Posted 15 January 2012 - 08:41 PM
Hopes fade for missing fishermen
Sunday, January 15, 2012 - 07:06 PM
Hopes were fading tonight for the safe return of five men missing after a trawler sank off the west Cork coast.
A 21-year-old student from Clonakilty, Co Cork, who was interested in taking up a career at sea, is thought to have been onboard when the vessel went down close to Union Hall harbour.
Skipper Michael Hayes, a married father from Ring, Co Waterford, who had been living in Union Hall for years, and four Egyptian men, aged in their 20s, were also on the 21-metre Tit Bonhomme.
One of the Egyptian fishermen was rescued and is said to be in a comfortable condition at Cork University Hospital.
Distraught relatives of the missing men gathered on the wind-swept pier throughout the day waiting for news on the whereabouts of their loved ones.
It is believed the Irish-registered vessel struck rocks, known locally as Adam and Eve Island, just moments away from the pier in the early hours of this morning.
Crew made a distress call to the Coast Guard at around 6am, but it was cut off and all radio contact was lost.
A massive search by Coast Guard helicopters from Shannon and Waterford, and lifeboats from Courtmacsherry and Baltimore was stood down this evening until first light tomorrow morning.
The Naval Service vessel LE Niamh and up to 15 local trawlers had also joined the operation.
Strong winds and heavy seas hampered the search and rescue mission throughout the day.
Vincent O’Donovan, of Courtmacsherry Lifeboat station, said the Tit Bonhomme had taken some battering in the rough waters.
“Conditions had been bad all last night and this morning,” he said. “It was force 7 to 8, and it was a south east wind, which causes difficulties off that coast.
“It was very bleak with a very heavy swell.”
The lifeboat launched shortly after 6am and spotted debris in the water close to the mouth of Union Hall harbour, believed to be wreckage from the trawler, around an hour and a half later.
But despite efforts throughout the day, no other survivors were found.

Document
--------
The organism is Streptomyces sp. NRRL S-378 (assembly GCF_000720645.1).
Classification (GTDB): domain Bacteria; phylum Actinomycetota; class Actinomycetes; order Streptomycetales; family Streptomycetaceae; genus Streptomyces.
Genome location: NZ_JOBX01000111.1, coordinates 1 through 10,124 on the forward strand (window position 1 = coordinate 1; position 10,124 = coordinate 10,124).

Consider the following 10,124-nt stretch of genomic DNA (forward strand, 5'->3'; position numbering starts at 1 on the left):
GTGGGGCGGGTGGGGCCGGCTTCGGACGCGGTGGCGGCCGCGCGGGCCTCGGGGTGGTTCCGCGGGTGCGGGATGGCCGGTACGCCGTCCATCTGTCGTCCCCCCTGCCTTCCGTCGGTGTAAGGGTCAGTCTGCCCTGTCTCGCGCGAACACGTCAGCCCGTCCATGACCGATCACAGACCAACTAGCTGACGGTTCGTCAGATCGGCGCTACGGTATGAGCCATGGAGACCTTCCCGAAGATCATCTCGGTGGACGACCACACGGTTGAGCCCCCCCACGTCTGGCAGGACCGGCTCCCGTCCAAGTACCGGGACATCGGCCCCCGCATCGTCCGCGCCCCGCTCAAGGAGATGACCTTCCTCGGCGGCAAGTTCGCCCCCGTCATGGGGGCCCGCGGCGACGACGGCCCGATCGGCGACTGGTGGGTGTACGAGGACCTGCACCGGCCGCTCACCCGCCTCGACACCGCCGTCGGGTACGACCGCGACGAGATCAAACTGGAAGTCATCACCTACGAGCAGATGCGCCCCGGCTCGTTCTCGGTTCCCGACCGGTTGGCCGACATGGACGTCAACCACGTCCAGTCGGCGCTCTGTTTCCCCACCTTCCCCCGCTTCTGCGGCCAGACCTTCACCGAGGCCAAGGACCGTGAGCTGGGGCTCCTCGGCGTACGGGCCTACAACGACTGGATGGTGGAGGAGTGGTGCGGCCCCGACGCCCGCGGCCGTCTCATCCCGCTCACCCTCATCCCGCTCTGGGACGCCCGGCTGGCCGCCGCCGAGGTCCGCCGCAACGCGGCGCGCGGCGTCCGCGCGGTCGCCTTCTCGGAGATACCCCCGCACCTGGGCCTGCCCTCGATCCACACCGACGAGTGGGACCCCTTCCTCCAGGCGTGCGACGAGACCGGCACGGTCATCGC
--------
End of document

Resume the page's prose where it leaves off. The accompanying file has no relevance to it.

Navy and Garda divers are to examine the wreckage, which is grounded on the seabed and partially visible at low tide, tomorrow as a full air, land and sea search is resumed.
Declan Geoghegan, Coast Guard operations manager, said: “I’d be very surprised if we are looking for survivors at this stage.”
Mr Geoghegan said it was possible bodies could be still onboard the Tit Bonhomme, if it went down quickly and they became trapped.
“It’s not that easy an area to search,” he added.
A tattered life raft was among debris pulled out of the sea during hauls by locally-based trawlers.
The Tit Bonhomme was formerly a French-registered trawler, which was co-owned by Mr Hayes until recently, when he took sole control.
It is believed the crew left shore on Friday but were not expected back before Sunday. Garda interviews with the survivor are expected to throw light on what exactly happened.
Local parish priest Fr Michael Curran said the close-knit community was devastated.
“The tragedy that has hit this community is awful for everyone,” he said.
“Something like this affects everybody deeply.
“A lot of people here are involved in fishing, it’s a big thing in Union Hall.”
Just last month, three fishermen were rescued from a life raft after their trawler sank at the same spot.
The Jeanette Roberta was sailing out from Union Hall pier when it went down close to Adam, the larger of the two rocks at the narrow entrance to the harbour.
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